The rain has stopped, the improbable jet fuel fire in Turn 3 has been extinguished and, after a one-day postponement, the 54th running of the Daytona 500 is finally in the record books.
Here are the winners and losers not only from the "Great American Race," but throughout the odyssey known as the 2012 version of Speedweeks:
On a night when chaos reigned, it only made sense that a calculating and patient approach behind the wheel would prove to be the recipe to winning. This is why it wasn't a surprise that it was Kenseth – one of NASCAR's more unheralded and underrated drivers – who showed why he is one of the best in the business in winning his second Daytona 500.
Although there are no guarantees, one would think a win in NASCAR's marquee event would go a long way in attracting the needed funding for a team still in search of fulltime sponsorship. Even if it doesn't, the cool $1.5 million Kenseth brought home to his Roush Fenway Racing team should help keep the 17 team in the black a little while longer.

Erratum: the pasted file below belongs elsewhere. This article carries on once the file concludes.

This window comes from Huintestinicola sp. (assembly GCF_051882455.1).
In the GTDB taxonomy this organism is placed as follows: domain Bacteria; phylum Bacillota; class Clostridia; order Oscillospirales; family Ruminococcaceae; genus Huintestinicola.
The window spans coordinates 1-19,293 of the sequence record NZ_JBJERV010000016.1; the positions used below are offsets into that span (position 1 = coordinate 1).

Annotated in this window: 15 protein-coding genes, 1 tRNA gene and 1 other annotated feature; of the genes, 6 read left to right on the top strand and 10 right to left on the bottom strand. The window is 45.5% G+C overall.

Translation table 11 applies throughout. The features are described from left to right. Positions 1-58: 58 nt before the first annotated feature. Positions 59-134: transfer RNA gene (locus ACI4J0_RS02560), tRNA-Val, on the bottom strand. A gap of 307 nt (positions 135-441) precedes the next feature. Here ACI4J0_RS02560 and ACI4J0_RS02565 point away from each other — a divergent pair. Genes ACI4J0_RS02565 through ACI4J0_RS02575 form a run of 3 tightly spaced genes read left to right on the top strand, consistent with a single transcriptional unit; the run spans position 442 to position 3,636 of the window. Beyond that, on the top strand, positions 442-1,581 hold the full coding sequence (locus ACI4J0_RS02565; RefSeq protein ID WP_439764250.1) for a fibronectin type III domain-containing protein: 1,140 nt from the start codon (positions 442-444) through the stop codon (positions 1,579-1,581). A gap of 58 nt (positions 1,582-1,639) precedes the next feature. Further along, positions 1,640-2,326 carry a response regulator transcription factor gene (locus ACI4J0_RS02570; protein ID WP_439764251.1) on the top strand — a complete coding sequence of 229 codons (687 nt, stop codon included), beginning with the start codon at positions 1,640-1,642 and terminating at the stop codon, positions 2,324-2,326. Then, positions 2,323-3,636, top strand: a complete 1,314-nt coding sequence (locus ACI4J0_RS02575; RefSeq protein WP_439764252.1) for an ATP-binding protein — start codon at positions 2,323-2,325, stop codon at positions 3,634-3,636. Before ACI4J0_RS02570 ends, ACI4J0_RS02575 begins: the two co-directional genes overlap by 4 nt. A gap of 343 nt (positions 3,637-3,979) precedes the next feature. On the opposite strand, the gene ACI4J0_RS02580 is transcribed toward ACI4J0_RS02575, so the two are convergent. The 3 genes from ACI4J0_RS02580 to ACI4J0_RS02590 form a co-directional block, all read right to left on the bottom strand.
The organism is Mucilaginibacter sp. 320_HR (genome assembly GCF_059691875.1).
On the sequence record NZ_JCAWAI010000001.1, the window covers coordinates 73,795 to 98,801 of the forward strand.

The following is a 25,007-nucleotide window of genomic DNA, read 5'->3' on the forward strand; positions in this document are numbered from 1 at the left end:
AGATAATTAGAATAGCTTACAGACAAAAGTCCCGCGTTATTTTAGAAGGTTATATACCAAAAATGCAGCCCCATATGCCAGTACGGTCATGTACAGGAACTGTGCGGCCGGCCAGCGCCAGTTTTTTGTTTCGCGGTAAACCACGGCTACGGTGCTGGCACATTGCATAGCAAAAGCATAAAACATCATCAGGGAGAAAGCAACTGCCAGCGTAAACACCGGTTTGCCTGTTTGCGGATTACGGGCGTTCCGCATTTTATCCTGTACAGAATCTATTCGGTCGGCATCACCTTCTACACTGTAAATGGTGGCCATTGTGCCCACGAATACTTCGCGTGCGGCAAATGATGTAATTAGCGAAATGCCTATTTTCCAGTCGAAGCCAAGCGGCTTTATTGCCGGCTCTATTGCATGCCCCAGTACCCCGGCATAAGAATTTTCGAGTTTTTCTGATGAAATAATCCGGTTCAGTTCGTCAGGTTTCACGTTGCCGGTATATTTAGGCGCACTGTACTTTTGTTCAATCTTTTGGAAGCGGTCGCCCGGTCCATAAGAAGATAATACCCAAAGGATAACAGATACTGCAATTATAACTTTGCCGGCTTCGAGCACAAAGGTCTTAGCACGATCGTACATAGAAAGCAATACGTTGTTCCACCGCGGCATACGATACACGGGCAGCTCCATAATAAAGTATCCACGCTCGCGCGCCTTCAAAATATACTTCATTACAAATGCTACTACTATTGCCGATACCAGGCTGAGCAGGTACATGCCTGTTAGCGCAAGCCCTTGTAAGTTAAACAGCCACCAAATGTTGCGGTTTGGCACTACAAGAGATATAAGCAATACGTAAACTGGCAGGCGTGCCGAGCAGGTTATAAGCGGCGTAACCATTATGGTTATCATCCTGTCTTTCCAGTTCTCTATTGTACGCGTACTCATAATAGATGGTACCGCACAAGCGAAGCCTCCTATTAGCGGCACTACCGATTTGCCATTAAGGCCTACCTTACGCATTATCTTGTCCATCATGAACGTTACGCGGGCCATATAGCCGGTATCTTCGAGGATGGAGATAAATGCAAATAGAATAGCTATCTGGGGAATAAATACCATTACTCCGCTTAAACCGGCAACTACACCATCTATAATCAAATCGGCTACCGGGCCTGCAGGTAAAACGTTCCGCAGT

Roush Fenway Racing
A complete no-brainer, considering Jack Roush-owned cars swept the front row for the Daytona 500, won a Gatorade Duel qualifying race along with the top two spots in the 500 itself and had two of its other drivers come away with top-10 finishes.
For a team which houses multiple drivers with serious championship aspirations, it was an absolutely perfect way to start the 36-race Sprint Cup Series campaign.
Dale Earnhardt Jr.
It wasn't a win, but a strong second-place showing is a fantastic way to start the 2012 season for NASCAR's most popular driver.
Collectively, Earnhardt Jr. had a very solid Speedweeks. He was competitive in every race he ran, and with the exception of the Budweiser Shootout, he kept his car unscathed for the most part kept (unlike his Hendrick Motorsports teammates). Perhaps most important, he appears to have found his confidence – which has been in short supply these last few years.